The bill, which includes tax rebates for most Americans and growth incentives for businesses, adds Senate-backed tax rebates for disabled veterans and the elderly. Those measures were not included in a previous version passed by the House and supported by the president.
"We are in a period of economic uncertainty and we've acted again," Mr. Bush said, according to Reuters. "This bill reflects our principles. It is robust, it is pro-growth, it stimulates business investment and it puts money into the hands of American consumers."
Under the revised plan, more than 130 million people will get rebate checks from the government in amounts from $300 to $1,200. The measure includes $600 tax rebates for individuals earning up to $75,000 and $1,200 for couples with combined incomes up to $150,000, as well as another $300 per child.
Taxpayers with higher incomes will see reduced benefits, while non-filing individuals who earn at least $3,000 will receive checks for $300.
The bill also increases the size of mortgage loans that can be purchased by government-chartered mortgage-finance companies Fannie Mae and Freddie Mac.
House Speaker Nancy Pelosi called the rebates -- which could be in the hands taxpayers by May -- "a gift to the middle class and those who aspire to it in our country."
To get the bill passed, Senate Democrats conceded on proposals for expanded benefits to the unemployed, food stamps and heating aid to the poor and tax incentives for the housing and energy industries, after falling just one vote short of getting their more expansive version passed, the AP reported. They also agreed to add language to ensure illegal immigrants would be exempt from rebates.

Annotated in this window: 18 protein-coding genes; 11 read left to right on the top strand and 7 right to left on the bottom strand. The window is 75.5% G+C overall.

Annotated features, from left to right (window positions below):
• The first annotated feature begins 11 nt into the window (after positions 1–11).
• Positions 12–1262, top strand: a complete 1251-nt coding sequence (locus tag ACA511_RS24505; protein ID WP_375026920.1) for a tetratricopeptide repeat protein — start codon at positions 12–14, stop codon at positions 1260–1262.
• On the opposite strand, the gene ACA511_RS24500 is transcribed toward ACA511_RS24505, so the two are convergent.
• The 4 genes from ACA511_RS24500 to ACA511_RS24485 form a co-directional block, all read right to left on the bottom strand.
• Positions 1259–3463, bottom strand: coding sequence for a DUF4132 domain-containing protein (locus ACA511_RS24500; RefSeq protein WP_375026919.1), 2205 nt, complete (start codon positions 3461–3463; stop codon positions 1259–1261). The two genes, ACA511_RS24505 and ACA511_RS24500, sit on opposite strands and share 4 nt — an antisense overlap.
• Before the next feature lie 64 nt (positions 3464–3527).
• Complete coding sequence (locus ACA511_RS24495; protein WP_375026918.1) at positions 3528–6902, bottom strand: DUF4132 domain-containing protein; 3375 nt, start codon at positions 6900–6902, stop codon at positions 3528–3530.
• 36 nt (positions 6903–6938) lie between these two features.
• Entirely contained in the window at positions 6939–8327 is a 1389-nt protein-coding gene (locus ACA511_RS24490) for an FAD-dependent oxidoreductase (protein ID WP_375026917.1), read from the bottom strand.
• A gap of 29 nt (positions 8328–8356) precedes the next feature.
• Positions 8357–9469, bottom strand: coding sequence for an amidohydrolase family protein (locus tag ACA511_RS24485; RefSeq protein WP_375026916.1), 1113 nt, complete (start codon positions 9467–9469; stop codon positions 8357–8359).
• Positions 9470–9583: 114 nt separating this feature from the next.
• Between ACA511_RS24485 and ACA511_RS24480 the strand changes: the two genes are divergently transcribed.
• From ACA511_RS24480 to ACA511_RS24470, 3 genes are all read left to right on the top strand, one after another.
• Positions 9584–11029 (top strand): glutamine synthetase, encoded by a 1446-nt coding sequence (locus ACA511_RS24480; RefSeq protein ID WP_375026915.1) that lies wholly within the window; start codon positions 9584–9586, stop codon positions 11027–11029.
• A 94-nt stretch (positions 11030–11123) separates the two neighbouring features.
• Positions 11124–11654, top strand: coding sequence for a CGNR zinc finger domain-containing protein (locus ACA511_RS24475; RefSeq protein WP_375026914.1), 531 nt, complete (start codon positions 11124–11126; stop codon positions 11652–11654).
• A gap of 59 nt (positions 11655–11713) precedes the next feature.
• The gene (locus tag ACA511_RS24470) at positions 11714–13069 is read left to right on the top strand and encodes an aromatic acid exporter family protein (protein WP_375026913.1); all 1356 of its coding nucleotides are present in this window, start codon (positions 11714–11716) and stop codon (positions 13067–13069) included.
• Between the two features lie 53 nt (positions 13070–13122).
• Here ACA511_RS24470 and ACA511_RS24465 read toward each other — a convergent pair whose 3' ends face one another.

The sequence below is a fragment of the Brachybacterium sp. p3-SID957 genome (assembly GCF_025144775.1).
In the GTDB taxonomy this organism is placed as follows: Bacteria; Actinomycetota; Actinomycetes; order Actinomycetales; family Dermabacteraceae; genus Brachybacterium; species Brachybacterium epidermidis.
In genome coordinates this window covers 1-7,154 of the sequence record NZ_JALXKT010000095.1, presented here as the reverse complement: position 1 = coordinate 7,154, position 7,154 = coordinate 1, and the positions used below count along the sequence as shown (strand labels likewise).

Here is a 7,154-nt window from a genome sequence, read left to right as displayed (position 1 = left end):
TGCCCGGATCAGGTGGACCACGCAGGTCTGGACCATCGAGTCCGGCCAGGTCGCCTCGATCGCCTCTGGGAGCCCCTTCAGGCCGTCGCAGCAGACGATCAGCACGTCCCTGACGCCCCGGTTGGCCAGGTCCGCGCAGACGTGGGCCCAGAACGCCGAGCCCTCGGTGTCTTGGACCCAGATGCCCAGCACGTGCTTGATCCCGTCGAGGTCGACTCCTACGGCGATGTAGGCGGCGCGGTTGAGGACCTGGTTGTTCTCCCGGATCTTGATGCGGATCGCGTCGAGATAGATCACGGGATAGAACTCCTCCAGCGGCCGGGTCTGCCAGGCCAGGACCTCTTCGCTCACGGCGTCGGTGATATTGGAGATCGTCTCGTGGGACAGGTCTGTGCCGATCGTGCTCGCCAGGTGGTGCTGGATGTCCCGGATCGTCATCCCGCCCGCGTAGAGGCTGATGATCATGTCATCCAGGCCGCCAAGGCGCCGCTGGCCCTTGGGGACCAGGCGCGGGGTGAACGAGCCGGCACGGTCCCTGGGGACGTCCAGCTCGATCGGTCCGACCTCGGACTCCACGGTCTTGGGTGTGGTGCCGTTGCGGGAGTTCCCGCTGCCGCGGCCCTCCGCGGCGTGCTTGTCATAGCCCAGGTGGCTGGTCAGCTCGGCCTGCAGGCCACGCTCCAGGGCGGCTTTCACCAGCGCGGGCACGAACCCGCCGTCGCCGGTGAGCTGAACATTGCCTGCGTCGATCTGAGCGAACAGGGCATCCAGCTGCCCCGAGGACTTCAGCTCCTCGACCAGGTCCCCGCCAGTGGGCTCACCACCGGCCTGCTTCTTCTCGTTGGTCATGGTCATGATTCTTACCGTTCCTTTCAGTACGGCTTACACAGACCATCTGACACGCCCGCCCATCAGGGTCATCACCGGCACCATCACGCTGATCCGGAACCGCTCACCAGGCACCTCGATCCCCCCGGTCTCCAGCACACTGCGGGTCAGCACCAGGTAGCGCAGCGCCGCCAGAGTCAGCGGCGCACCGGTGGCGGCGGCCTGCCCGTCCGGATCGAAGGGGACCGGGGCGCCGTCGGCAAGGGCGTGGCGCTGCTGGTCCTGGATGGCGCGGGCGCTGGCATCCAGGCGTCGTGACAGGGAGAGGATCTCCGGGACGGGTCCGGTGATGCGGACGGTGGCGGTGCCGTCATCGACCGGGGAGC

"I could have played around with this and tried to pick up that 60th vote, but I made a commitment to get this bill done before [Feb. 15], and we did that," Majority Leader Harry Reid, D-Nev., told the AP.
Despite the eventual compromise, the GOP block of the Democratic-sponsored measures could end up being used as a political weapon in this election year.
"If today [Republicans] are squirming because they voted 'no,' that's what democracy is all about," said New York Sen. Charles Schumer, the head of the Senate Democratic Campaign Committee. "The political chips will fall where they may."
Forty-six Democrats, 33 Republicans and two independents voted in favor of the compromised bill, which also doubles the amount of expenses that businesses are allowed to write-off in taxes.
Sixteen Senate Republicans voted against the bill, some voicing concerns about the burden it would pose to the national deficit.
"We have to remember that every dollar being spent on the stimulus package is being borrowed from our children. And our children's children," Sen. Judd Gregg, R-N.H., told the AP.
The House passed the stimulus bill by a decisive 380-34 vote.